Stuttering withdrawal, as described in the 2008 study in the American Journal of Respiratory and Critical Care Medicine Dr. Chen cited, entails sequentially removing life-sustaining treatments. “Renal replacement therapy, artificial hydration, artificial nutrition are removed earlier, and ventilation tends to be the last life support that is removed prior to death,” she explained.

One intervention that should definitely be stopped before extubation is paralytics, or neuromuscular blockers. “Patients look super comfortable when they're on a paralytic because their face is unable to show distress. So families have sometimes said to me, ‘Well, I don't want to take it off because it makes them look so comfortable.’ But that's the important thing: They look comfortable but you can't assess them.”

The drugs can also prevent patients from breathing on their own after extubation. Paralytics should be stopped early enough for their effects to wear off beforehand—four half-lives in the case of an infusion, Dr. Chen advised.

While most medications are being stopped, others, that alleviate symptoms, should be started or increased. “Opioids are of paramount importance here for managing dyspnea and discomfort or pain,” said Dr. Chen. Spontaneous breathing trials can be used to predict the appropriate dose of opioids after extubation, she noted.

Typically, the goal will be to titrate the opioids to maintain a respiratory rate of less than 20 or 30 breaths per minute. “Some patients may have a higher respiratory rate, just physiologically, and that's OK,” she said. Patients should have relaxed-looking facial muscles, and no accessory muscle use, flaring, grimacing, or agitation.

Opioid side effects generally aren't a major concern, even in patients who are opioid naive. “I'm not so much worried about their renal function or anything else in this phase because it's unlikely that the side effects . . . will happen in this short period.”

Dosing does depend on whether the patient is already on opioids. For those who aren't, Dr. Chen recommended 2 to 4 mg of morphine, 25 to 100 μg of fentanyl, or 0.5 to 1 mg of hydromorphone, all IV, with dosing every 15 minutes (or even every five minutes for fentanyl). “If a dose is ineffective, it is appropriate to escalate by 50% to 100%,” she said. Patients already on opioid infusion should get 50% to 100% of the current hourly dose, up to about 10% of the total daily dose.

Benzodiazepines may also be added for patients who aren't already on them. Dr. Chen recommends 1 to 2 mg of midazolam or lorazepam by IV every 15 minutes as needed for anxiety or agitation. “Some people will recommend a single dose about two minutes prior to the extubation just to ensure comfort at that time,” she noted.

Anticholinergics can also be used. “These may be a bit controversial, because it is not confirmed evidence base-wise whether they actually change symptoms; however, it is known that they do decrease secretions,” said Dr. Chen. Her preferred regimen is 200 μg of glycopyrrolate 15 minutes prior to extubation and then ongoing as needed.

The use of these medications to alleviate discomfort should not be confused with euthanasia. “Euthanasia is not legal,” she said. “Our goal is to ensure comfort while allowing the disease process to take its natural course. . . . The principle of double effect provides the ethical rationale for providing the relief of pain and other symptoms with sedating medications when this may have the foreseen but unintended consequence of hastening death. So the distinction here lies in your intent, the clinician's intent.”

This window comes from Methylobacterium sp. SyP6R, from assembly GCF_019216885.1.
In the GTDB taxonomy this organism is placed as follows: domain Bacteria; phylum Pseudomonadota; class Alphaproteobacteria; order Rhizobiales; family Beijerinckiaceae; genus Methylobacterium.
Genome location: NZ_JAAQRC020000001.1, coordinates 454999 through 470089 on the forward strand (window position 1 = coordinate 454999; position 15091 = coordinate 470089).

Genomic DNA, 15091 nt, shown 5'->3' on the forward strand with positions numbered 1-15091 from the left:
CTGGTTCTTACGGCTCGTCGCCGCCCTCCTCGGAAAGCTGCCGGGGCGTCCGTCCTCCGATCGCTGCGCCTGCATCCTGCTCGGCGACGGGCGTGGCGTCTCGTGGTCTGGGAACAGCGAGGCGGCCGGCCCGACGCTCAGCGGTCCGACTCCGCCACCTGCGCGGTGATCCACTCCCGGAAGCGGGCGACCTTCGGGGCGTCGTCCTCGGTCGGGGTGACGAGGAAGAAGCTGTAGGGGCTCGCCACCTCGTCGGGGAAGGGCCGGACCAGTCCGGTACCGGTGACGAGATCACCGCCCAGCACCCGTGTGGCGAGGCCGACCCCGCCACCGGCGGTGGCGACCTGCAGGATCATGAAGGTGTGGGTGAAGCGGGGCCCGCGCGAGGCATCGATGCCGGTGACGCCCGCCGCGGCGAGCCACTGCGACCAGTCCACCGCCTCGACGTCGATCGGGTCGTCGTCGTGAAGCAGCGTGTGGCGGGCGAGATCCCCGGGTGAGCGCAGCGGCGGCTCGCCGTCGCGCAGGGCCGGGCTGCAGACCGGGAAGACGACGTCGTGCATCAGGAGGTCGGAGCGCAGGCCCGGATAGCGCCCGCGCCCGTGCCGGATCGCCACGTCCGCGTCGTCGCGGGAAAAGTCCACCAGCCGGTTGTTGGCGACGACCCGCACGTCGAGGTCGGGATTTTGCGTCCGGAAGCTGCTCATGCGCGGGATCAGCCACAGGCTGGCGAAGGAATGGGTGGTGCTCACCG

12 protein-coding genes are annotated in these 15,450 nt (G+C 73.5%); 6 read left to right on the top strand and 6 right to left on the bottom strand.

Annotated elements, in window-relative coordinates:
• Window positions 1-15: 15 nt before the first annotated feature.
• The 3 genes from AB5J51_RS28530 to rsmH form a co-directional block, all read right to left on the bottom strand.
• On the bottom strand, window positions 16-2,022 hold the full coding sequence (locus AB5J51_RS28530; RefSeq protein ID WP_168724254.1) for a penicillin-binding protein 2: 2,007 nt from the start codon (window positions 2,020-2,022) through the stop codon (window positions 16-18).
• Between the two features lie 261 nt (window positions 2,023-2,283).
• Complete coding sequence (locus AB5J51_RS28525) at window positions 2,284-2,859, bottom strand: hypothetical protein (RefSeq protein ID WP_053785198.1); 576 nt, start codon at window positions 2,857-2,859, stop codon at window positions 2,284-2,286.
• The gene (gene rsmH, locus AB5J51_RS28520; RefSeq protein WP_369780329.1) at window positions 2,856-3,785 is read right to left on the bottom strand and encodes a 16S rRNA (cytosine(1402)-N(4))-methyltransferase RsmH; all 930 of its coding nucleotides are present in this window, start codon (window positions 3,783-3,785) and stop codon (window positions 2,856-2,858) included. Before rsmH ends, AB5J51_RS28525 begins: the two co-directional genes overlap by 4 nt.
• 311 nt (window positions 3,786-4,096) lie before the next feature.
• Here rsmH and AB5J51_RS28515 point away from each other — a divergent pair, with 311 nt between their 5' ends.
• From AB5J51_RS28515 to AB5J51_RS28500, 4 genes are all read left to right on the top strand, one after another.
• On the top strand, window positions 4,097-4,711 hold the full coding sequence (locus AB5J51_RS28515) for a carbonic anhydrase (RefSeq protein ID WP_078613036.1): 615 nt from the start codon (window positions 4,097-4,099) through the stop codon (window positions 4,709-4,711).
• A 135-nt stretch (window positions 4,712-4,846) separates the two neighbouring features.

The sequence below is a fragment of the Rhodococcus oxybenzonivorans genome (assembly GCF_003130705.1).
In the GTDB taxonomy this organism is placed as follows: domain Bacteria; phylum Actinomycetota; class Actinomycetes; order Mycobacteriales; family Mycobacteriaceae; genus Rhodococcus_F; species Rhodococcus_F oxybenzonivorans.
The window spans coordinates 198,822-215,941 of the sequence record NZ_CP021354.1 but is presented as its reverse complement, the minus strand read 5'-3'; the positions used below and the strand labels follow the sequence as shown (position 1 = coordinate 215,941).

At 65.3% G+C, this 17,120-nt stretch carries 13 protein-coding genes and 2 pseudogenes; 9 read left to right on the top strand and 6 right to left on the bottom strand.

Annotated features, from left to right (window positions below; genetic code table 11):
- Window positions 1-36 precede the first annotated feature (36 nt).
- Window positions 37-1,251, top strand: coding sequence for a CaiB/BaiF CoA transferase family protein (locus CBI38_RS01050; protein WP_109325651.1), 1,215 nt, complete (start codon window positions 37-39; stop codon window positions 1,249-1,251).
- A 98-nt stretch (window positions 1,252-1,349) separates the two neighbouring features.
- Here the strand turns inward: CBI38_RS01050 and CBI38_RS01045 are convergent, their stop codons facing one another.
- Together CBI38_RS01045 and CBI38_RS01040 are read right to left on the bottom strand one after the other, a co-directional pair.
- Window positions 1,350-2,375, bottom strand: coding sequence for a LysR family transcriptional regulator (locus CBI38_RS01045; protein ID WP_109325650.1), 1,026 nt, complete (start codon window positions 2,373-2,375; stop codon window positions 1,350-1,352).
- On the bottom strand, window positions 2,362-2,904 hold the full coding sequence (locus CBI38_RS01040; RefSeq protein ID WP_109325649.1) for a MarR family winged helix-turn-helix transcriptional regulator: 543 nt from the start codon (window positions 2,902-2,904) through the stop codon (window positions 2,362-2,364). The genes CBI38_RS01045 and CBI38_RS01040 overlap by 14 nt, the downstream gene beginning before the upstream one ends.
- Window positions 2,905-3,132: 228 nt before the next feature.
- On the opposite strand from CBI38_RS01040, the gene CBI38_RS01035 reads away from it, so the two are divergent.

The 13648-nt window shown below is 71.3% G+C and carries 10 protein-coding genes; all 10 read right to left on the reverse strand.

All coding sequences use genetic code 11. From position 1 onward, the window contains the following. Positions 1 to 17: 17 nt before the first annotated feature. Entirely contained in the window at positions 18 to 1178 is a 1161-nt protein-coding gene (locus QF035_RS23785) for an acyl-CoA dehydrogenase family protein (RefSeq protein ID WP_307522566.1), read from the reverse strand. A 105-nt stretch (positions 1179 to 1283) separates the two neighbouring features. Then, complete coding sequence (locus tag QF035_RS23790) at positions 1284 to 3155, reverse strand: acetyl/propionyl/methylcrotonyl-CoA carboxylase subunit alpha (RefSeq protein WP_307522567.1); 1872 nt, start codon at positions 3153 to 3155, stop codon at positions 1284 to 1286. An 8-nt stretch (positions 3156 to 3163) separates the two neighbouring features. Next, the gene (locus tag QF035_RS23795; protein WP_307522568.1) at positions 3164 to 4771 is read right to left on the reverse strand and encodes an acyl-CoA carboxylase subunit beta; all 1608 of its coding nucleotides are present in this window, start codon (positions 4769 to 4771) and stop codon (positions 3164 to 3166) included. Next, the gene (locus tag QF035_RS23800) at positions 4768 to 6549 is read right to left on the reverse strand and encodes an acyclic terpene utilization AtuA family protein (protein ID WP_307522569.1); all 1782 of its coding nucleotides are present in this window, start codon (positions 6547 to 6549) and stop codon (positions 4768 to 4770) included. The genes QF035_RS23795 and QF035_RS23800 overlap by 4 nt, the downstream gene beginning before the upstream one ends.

Additionally, research has shown that sedatives and analgesics do not necessarily speed death in this situation and may actually slow it, “the theory being that they take away the work of breathing,” Dr. Chen said. “When you take away that work and that distress, the patient is much calmer and may survive a little longer.”

One more dilemma is whether to remove the endotracheal tube when the ventilator is turned off. “If there are upper airway issues, edema, or stridor, we can improve comfort by leaving the airway in,” she said. On the other hand, survivors of critical illness have reported distress from the endotracheal tube and suctioning. “At the end of the day, this is an individualized decision,” Dr. Chen said.

All these aspects of the process should be planned in advance of extubation, she noted. “I'd recommend that the multidisciplinary team meet outside and anticipate any other needs. Have medications available, if they're not on infusion already, [and discuss] any last-minute questions or concerns for counseling,” Dr. Chen said. If the family has agreed to turn monitors off, they can be set on comfort mode, so that clinicians will still be able to observe the patient's vitals from outside the room.

The family may be present in the room during extubation, or it might be better not to have them there. “Sometimes we ask them to step outside and come back, especially if we anticipate a lot of distress,” said Dr. Chen. “After everything is comfortable, we allow the family to have a few minutes, five to 10 minutes of quiet uninterrupted time, with their loved ones.”

Of course, it's hard to know how long their time together will be. “Some patients may survive for hours, two days, or even several days. At which time, it may be appropriate to transfer them out of the ICU,” said Dr. Chen.

After the patient's death, she recommends one additional, nonclinical step. “A sympathy card is an important thing that we can do to help the family have closure and appreciation, as well as help us have closure,” Dr. Chen said.